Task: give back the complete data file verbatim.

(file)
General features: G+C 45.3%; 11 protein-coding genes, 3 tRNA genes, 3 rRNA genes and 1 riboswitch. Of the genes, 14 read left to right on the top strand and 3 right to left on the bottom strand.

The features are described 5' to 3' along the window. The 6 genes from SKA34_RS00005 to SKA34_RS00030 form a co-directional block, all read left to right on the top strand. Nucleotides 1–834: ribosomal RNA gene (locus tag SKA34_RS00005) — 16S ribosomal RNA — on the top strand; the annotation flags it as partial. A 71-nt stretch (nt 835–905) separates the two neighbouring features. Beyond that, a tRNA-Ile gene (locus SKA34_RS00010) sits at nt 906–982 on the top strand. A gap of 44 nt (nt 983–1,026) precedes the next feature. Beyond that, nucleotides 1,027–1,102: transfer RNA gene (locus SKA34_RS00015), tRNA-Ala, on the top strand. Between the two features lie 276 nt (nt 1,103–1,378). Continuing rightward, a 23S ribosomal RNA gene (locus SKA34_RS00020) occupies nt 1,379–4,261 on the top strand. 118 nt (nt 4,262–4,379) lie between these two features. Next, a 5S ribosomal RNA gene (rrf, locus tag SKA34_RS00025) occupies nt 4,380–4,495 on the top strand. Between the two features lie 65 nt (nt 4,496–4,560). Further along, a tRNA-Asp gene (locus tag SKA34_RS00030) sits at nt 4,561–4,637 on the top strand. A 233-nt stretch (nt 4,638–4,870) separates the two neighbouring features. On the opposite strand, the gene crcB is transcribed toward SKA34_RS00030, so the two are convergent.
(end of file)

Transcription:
General features: G+C 45.3%; 11 protein-coding genes, 3 tRNA genes, 3 rRNA genes and 1 riboswitch. Of the genes, 14 read left to right on the top strand and 3 right to left on the bottom strand.

The features are described 5' to 3' along the window. The 6 genes from SKA34_RS00005 to SKA34_RS00030 form a co-directional block, all read left to right on the top strand. Nucleotides 1–834: ribosomal RNA gene (locus tag SKA34_RS00005) — 16S ribosomal RNA — on the top strand; the annotation flags it as partial. A 71-nt stretch (nt 835–905) separates the two neighbouring features. Beyond that, a tRNA-Ile gene (locus SKA34_RS00010) sits at nt 906–982 on the top strand. A gap of 44 nt (nt 983–1,026) precedes the next feature. Beyond that, nucleotides 1,027–1,102: transfer RNA gene (locus SKA34_RS00015), tRNA-Ala, on the top strand. Between the two features lie 276 nt (nt 1,103–1,378). Continuing rightward, a 23S ribosomal RNA gene (locus SKA34_RS00020) occupies nt 1,379–4,261 on the top strand. 118 nt (nt 4,262–4,379) lie between these two features. Next, a 5S ribosomal RNA gene (rrf, locus tag SKA34_RS00025) occupies nt 4,380–4,495 on the top strand. Between the two features lie 65 nt (nt 4,496–4,560). Further along, a tRNA-Asp gene (locus tag SKA34_RS00030) sits at nt 4,561–4,637 on the top strand. A 233-nt stretch (nt 4,638–4,870) separates the two neighbouring features. On the opposite strand, the gene crcB is transcribed toward SKA34_RS00030, so the two are convergent.